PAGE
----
Our Superintendent

  • School Climate Index

    In 2013 the Board of Regents directed the State Education Department to re-establish the NYS Safe Schools Task Force after the school shootings in Newtown, Connecticut. The purpose of the Task Force was to make recommendations on ways to improve school safety in New York State. After studying the issue for almost a year, the Task Force made thirty-six recommendations to improve school safety. Two themes emerged in the recommendations. First, that schools need to promote and measure school climate rather than exclusively measuring school violence, and second that a focus on social emotional leaning in schools helps students learn the essential skills of understanding and managing emotions, and establishing and maintaining positive relationships. A review of the relevant research suggests that the quality of school climate is the single most predictive factor in any school’s capacity to promote student achievement. 

    In 2017, the Board of Regents put together a draft plan for school accountability to be considered by the federal government as a function of the new Every Student Succeeds Act (ESSA), which replaced the No Child Left Behind Act. The Regent’s accountability plan continues testing students in grades 3-8 and high school on an annual basis, but it also adds another element, the school climate index, which will provide a measure of school culture and climate to go along with student achievement results.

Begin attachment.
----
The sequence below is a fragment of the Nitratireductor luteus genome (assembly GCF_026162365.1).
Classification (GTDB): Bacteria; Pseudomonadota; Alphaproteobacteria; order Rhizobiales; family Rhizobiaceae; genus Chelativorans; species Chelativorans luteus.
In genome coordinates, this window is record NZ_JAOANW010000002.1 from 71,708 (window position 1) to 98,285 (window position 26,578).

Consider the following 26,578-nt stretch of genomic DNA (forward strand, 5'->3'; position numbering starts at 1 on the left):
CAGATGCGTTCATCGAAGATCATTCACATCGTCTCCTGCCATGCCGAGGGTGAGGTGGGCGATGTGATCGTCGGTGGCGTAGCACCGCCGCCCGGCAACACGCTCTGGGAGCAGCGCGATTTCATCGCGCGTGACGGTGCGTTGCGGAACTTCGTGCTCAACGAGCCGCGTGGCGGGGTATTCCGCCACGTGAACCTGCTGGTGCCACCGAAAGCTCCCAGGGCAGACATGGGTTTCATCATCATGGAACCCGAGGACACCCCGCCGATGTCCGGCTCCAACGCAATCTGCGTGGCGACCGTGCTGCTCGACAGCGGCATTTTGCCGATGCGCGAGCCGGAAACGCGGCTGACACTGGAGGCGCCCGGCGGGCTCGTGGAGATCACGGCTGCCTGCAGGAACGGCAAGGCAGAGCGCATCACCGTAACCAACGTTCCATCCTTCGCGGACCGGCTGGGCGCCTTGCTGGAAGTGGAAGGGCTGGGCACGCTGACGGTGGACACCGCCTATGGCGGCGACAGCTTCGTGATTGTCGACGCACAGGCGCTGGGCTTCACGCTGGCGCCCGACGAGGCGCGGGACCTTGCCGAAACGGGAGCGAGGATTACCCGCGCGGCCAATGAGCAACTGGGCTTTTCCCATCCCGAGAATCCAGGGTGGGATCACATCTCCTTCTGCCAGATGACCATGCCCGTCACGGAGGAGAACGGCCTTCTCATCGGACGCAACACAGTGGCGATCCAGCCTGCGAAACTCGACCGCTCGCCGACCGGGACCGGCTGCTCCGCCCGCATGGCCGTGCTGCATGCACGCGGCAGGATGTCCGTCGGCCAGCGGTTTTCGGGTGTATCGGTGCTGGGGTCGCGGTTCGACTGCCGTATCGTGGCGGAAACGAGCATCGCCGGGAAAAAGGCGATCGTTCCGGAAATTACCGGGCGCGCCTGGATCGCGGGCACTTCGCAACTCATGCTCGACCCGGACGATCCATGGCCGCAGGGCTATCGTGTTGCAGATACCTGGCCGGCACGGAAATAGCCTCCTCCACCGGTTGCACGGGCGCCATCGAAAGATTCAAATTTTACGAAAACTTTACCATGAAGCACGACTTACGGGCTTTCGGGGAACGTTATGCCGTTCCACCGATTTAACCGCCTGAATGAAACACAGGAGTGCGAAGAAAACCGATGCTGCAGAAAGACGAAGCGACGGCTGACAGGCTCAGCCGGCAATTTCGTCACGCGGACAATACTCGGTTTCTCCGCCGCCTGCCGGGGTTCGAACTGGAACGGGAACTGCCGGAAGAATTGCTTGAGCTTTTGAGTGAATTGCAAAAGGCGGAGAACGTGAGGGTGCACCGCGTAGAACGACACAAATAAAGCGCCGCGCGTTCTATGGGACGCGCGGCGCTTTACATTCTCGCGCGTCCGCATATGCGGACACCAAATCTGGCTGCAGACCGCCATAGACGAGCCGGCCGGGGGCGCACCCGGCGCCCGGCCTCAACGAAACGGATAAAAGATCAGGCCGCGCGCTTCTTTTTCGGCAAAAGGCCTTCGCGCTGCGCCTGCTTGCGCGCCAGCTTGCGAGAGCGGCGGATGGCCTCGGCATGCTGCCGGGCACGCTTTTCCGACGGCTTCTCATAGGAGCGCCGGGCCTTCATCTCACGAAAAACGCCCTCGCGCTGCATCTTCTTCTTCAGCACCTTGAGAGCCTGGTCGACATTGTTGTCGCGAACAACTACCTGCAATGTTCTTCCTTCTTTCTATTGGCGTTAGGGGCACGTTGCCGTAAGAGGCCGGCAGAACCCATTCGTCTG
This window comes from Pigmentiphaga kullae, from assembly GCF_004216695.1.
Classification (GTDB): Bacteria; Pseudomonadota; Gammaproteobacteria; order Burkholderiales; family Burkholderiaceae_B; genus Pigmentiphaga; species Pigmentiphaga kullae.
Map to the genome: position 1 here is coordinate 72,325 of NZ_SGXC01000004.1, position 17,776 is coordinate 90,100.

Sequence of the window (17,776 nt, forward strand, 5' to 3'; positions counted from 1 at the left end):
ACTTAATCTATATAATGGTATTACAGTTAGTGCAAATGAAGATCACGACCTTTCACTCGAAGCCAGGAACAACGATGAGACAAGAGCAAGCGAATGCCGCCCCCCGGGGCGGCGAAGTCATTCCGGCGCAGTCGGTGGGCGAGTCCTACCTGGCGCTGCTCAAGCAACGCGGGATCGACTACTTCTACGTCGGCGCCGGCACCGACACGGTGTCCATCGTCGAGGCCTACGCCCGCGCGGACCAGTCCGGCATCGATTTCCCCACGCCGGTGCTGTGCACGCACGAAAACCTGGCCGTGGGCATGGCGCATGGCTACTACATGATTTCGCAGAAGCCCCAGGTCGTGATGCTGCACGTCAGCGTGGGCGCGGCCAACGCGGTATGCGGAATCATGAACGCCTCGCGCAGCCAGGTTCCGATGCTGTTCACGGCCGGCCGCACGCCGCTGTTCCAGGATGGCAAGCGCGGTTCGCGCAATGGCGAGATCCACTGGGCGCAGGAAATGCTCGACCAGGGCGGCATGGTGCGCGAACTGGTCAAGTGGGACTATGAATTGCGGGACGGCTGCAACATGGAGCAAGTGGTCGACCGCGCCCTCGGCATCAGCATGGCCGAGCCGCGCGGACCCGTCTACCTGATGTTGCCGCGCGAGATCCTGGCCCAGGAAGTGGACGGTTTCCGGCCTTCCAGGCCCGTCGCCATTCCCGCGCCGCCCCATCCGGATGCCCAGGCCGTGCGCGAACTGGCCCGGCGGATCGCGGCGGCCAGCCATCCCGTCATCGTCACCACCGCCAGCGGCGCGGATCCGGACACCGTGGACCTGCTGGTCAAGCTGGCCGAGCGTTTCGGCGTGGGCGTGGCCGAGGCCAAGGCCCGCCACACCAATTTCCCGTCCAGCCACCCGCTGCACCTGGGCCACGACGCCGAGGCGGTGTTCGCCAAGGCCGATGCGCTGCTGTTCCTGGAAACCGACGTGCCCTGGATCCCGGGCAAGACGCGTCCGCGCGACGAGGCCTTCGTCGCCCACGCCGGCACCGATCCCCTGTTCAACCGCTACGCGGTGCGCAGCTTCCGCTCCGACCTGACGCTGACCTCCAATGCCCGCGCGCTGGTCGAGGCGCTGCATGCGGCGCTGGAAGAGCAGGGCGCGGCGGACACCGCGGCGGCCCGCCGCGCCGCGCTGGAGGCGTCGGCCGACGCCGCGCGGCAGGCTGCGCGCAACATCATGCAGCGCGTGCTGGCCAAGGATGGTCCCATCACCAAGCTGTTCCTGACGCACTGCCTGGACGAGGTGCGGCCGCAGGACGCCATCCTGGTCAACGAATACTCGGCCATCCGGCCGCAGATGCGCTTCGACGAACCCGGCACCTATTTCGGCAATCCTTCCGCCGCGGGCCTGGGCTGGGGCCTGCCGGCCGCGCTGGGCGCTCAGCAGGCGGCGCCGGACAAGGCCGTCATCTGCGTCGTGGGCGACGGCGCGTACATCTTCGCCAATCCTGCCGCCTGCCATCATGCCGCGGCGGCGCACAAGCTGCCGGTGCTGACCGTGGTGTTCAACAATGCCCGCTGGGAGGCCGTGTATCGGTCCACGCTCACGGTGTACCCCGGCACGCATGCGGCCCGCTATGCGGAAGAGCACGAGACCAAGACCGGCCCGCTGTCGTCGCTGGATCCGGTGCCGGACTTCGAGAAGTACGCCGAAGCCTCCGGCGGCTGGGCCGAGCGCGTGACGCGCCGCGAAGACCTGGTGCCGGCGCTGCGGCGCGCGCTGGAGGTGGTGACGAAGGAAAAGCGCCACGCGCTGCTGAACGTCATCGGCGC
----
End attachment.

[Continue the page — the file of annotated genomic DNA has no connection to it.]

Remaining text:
There are three parts to the school climate index. The first and most critical part is a set of evidence-based, valid and reliable surveys that are taken by students, parents, and school personnel. Information from the surveys is collated and analyzed within topics such as emotional and physical safety, bullying, mental health, discipline, and instructional environment. The second part of the index is based on incidents of school discipline, as measured within the categories of the Violent and Disruptive Incident Reporting System (VADIR) and the Dignity for All Students Act (DASA). These reports are submitted annually to the State Education Department. The final part of the school climate index is a calculation of chronic absenteeism, defined as the percentage of students who miss ten percent or more of instructional days.

    Clarence has volunteered to be a pilot district for the school climate index. The District will ask parents, students, and school personnel to participate in surveys later in the spring. We will use our strategic planning team to analyze results and make suggestions for how to improve overall culture and climate.

Geoffrey Hicks Photo
  • Geoffrey M. Hicks, Ed.D.
    Superintendent of Schools